Good health is an essential requirement for refugees to be able to rebuild their lives. However, years or even decades of forced displacement are naturally affecting the health and wellbeing of people forced to flee – and many refugees face obstacles or completely lack access to health care, including mental health care.
In Yemen, for example, where millions are internally displaced, access to healthcare, water and sanitation is scarce, and 40,000 Somali refugees in the country are in risk of being left completely without primary healthcare in 2021.
COVID-19 has also severely affected refugees, internally displaced and the stateless – there were 41,401 cases of COVID-19 and 401 deaths cases reported amongst persons of concern to UNHCR in 2020. And the pandemic has highlighted the inequal access to health care.
UNHCR works with governments and partners to provide emergency health services and improve local health services, including by providing guidance, infrastructure and capacity building as well as by funding laboratories, medicine, equipment and supplies. UNHCR also advocates for refugees to be included in national health systems and plans.
While remaining committed to the allocation principles of the COVAX initiative – the global effort to ensure that COVID-19 vaccines reach those in greatest need – UNHCR has been calling on states to include the forcibly displaced in COVID-19 responses as well as vaccination roll-outs.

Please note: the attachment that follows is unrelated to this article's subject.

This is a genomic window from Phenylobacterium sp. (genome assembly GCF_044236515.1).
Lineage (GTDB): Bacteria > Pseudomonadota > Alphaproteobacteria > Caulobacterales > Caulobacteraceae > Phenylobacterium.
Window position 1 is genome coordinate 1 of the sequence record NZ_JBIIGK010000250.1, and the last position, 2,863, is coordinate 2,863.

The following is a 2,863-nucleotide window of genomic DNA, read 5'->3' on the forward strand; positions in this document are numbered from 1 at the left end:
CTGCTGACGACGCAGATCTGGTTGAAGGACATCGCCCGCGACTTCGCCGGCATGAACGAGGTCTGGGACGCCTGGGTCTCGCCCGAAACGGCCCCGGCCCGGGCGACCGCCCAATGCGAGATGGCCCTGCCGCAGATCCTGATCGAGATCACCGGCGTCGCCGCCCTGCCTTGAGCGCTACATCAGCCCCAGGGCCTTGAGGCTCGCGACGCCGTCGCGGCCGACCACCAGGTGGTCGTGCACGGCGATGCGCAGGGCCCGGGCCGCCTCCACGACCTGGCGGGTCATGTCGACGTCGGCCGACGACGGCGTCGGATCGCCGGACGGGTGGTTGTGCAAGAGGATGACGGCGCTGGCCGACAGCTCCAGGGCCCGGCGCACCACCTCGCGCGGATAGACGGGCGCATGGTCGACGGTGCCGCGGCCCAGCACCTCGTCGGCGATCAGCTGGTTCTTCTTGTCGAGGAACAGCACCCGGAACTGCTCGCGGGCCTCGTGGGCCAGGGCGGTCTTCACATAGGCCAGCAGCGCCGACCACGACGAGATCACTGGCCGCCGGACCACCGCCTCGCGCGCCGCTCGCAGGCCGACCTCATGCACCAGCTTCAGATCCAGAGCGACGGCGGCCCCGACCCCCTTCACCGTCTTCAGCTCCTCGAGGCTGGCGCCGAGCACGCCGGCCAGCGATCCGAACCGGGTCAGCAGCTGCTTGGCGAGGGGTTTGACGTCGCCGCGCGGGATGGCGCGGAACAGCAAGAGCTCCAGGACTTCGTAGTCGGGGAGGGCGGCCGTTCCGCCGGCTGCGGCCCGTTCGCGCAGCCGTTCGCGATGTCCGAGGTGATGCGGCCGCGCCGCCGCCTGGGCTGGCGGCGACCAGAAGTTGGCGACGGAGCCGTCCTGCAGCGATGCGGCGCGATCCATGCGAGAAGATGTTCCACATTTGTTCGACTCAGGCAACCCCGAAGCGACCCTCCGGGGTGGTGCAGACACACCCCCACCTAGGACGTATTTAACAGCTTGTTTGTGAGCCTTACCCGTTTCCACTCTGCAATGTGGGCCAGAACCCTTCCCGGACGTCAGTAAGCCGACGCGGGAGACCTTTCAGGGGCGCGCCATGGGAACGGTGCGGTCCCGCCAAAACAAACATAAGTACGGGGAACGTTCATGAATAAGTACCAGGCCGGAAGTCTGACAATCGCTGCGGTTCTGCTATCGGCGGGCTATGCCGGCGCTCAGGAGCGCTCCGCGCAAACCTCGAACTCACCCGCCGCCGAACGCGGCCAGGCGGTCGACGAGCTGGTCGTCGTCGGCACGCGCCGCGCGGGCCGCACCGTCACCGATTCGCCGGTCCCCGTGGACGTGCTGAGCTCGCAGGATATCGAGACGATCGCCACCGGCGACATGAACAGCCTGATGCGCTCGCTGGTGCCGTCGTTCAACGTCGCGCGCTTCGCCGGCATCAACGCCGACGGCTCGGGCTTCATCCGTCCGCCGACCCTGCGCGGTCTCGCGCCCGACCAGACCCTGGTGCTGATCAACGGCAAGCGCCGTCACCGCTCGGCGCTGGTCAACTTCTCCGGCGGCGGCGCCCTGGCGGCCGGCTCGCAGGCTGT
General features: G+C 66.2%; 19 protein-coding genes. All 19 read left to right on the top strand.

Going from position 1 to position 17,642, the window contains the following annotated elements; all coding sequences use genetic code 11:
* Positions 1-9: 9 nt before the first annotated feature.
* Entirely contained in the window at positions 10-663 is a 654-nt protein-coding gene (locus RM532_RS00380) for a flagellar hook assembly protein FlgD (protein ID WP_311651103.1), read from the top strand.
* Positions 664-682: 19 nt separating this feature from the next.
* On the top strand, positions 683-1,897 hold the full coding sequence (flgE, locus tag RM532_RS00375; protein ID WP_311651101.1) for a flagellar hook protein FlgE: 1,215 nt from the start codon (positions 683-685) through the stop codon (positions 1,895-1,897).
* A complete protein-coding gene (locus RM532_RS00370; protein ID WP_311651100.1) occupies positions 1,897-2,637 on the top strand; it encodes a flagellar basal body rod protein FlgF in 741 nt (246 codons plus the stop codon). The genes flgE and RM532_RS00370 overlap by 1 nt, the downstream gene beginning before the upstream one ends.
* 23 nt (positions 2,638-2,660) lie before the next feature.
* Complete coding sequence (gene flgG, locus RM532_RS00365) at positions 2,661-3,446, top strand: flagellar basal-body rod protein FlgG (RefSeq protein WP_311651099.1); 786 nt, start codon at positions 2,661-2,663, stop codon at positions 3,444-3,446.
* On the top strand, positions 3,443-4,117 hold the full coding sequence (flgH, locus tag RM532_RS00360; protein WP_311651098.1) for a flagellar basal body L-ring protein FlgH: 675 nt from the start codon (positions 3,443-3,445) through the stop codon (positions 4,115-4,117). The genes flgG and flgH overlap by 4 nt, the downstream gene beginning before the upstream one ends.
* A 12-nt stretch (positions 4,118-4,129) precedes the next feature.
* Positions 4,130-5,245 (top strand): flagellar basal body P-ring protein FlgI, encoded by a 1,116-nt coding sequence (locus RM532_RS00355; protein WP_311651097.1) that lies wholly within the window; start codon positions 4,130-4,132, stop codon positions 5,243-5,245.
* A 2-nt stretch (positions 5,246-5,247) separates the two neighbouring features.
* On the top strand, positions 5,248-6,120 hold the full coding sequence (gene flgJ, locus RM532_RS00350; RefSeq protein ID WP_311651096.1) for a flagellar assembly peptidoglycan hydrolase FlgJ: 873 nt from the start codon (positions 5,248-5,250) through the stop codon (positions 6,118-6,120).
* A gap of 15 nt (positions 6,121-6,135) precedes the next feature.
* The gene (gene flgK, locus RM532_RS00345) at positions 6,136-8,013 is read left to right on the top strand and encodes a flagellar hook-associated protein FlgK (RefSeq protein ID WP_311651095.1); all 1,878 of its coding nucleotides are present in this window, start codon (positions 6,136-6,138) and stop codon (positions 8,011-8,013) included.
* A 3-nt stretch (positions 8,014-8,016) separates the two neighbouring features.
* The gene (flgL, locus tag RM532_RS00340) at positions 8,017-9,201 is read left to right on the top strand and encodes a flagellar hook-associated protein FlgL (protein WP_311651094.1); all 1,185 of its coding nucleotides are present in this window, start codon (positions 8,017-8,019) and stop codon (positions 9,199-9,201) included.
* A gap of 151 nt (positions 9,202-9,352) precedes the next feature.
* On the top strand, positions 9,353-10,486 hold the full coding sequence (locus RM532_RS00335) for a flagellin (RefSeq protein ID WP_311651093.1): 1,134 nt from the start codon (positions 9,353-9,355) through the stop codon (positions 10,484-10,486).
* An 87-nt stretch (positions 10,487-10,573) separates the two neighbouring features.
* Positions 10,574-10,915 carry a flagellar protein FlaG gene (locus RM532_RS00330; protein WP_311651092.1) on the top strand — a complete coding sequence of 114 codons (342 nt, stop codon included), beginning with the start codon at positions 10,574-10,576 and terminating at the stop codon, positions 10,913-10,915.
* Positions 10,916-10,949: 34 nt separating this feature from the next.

In 2020, UNHCR supported access to comprehensive primary health care services as well as referral to secondary and tertiary care for refugees in 50 countries hosting 16.5 million refugees.
7.9 million refugees are children of school age (by end-2020). Their access to education is limited, with almost half of them unable to attend school at all. At all levels, refugee enrolment is lower than that of non-refugees. As refugee children get older, the picture rapidly worsens and those at secondary level are at greatest risk of being left behind.
In 2019-2020, 68% of refugee children were enrolled in school at the primary level; at secondary level the average was just 34%; and it dropped to a low 5% at the tertiary level.
In addition, several dimensions point to reduced quality in refugee education. Teacher-pupil ratios average as high as 1:70 and other challenges such as lack of trained teachers, lack of classrooms, and lack of school materials and supplies persist.
UNHCR partners with governments, international organizations – as well as NGOs and the private sector – to ensure quality education for refugee children and youth. The key call is to include refugees into national education systems in close collaboration with the national authorities. According to UNHCR this is the most sustainable option.
One example is UNHCR’s partnership with Educate a Child which since 2012 has helped more than 1.2 million refugee and internally displaced children to access primary school and reduce the risk of dropping out in countries such as Syria, Rwanda and South Sudan.
In the area of higher education, UNHCR has set an ambitious goal together with partners – the 15by30 target – which aims to ensure that 15% of refugee youth, or approximately 500,000 refugees in total, can access higher education by 2030. One initiative to support this ambition is UNHCR’s so-called DAFI scholarship programme, which since 1992 has supported over 18,000 young refugees with scholarships in order to go to university.